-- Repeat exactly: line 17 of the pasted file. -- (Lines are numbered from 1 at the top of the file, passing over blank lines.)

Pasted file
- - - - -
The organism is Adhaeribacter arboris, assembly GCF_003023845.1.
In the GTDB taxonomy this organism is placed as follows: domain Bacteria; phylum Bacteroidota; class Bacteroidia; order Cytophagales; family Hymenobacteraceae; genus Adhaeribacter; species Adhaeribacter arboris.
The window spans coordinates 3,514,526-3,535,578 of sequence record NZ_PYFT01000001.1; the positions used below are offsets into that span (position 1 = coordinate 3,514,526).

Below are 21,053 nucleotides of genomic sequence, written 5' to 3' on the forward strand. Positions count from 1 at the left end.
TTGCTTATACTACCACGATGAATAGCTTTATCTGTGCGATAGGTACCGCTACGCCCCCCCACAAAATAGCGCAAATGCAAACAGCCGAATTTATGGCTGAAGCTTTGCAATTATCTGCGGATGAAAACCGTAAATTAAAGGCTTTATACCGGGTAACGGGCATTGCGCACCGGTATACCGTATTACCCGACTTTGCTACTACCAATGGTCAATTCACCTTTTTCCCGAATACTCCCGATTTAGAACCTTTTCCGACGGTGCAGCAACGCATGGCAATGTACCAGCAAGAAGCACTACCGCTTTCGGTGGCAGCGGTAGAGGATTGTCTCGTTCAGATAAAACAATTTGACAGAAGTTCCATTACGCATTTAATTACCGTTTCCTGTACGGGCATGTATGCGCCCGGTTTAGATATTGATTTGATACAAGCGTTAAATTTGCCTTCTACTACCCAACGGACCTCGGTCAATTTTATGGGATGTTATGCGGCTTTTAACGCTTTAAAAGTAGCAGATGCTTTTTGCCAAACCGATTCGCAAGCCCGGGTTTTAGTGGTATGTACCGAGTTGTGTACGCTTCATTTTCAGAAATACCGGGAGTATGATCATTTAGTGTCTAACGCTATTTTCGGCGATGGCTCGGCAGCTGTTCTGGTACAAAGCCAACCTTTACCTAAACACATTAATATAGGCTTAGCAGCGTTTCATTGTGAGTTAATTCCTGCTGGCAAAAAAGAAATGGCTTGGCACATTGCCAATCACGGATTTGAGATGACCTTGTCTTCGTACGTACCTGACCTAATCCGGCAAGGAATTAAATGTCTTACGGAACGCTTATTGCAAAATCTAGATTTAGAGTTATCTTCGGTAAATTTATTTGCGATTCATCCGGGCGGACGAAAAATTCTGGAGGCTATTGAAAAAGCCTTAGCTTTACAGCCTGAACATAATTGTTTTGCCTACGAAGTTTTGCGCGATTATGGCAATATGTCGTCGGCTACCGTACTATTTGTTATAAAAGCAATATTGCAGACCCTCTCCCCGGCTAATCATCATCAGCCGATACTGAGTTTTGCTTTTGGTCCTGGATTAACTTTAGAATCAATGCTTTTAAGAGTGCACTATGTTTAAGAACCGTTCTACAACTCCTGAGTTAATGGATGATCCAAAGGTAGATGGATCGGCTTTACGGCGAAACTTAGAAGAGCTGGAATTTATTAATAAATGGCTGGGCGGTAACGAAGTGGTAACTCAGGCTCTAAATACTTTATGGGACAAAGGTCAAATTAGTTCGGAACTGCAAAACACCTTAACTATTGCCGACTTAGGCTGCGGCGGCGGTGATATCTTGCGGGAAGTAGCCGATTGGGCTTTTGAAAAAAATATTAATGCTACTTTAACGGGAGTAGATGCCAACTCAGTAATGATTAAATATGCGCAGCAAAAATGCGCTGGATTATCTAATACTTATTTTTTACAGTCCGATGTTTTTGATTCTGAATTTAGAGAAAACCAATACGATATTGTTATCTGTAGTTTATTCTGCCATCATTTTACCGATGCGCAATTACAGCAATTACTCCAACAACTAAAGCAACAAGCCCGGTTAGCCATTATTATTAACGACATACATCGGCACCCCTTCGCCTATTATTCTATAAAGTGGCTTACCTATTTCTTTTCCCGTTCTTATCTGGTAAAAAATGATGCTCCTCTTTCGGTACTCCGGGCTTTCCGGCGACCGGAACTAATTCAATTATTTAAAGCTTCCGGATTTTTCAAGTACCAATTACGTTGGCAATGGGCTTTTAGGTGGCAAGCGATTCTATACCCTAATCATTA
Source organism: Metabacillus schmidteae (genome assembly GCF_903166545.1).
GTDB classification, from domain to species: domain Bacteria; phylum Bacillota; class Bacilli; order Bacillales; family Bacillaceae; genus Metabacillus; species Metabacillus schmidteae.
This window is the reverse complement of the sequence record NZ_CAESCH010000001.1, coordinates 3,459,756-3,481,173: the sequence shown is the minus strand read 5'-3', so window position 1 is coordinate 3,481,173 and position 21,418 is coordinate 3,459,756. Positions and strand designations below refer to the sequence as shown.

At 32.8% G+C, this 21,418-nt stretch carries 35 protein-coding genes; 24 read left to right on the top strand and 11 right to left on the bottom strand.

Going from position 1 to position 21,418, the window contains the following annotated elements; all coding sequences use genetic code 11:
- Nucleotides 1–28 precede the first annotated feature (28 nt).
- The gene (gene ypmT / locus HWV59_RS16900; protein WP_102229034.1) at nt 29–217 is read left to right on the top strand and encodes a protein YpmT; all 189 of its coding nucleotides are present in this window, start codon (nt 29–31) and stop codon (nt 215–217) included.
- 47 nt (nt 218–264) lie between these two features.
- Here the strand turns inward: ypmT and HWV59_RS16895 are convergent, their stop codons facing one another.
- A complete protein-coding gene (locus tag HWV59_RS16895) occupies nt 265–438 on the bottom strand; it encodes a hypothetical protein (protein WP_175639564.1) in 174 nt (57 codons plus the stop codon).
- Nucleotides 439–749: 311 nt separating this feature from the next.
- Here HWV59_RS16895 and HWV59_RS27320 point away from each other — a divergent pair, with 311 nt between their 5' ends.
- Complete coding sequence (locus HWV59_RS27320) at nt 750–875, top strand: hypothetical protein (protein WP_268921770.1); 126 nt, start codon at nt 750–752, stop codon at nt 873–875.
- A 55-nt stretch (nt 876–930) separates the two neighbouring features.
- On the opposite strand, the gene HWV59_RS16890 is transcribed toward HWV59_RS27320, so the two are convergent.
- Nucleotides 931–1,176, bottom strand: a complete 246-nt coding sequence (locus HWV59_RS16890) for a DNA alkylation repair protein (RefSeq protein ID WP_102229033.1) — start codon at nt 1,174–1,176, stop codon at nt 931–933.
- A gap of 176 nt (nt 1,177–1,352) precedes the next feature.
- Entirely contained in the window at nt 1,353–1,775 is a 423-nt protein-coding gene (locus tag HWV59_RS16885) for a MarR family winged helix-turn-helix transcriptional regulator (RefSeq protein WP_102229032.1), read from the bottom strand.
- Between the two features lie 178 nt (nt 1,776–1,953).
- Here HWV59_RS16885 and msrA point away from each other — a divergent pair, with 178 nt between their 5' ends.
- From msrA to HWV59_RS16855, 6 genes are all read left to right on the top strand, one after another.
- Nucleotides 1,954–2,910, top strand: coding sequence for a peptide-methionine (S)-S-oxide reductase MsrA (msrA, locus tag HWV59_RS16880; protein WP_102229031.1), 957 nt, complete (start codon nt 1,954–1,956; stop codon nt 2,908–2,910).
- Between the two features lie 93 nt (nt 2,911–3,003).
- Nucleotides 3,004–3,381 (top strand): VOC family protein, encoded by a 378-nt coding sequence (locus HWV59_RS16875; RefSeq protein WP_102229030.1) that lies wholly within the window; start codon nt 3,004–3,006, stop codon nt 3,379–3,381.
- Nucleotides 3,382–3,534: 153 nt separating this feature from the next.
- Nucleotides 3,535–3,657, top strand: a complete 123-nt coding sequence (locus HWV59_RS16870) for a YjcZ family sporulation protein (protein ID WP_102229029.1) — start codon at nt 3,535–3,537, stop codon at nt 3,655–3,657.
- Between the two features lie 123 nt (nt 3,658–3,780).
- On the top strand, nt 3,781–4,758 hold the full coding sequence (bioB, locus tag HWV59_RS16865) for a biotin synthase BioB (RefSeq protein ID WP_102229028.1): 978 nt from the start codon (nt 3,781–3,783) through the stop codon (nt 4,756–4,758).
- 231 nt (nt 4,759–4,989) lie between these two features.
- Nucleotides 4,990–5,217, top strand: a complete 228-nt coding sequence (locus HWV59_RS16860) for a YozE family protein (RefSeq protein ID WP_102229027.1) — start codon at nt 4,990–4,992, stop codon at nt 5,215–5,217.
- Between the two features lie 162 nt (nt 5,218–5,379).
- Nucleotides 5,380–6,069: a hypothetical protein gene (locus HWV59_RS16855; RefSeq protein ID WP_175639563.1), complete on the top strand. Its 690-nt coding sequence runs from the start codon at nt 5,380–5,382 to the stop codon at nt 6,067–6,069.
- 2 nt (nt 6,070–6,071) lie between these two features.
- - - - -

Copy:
- Here HWV59_RS16895 and HWV59_RS27320 point away from each other — a divergent pair, with 311 nt between their 5' ends.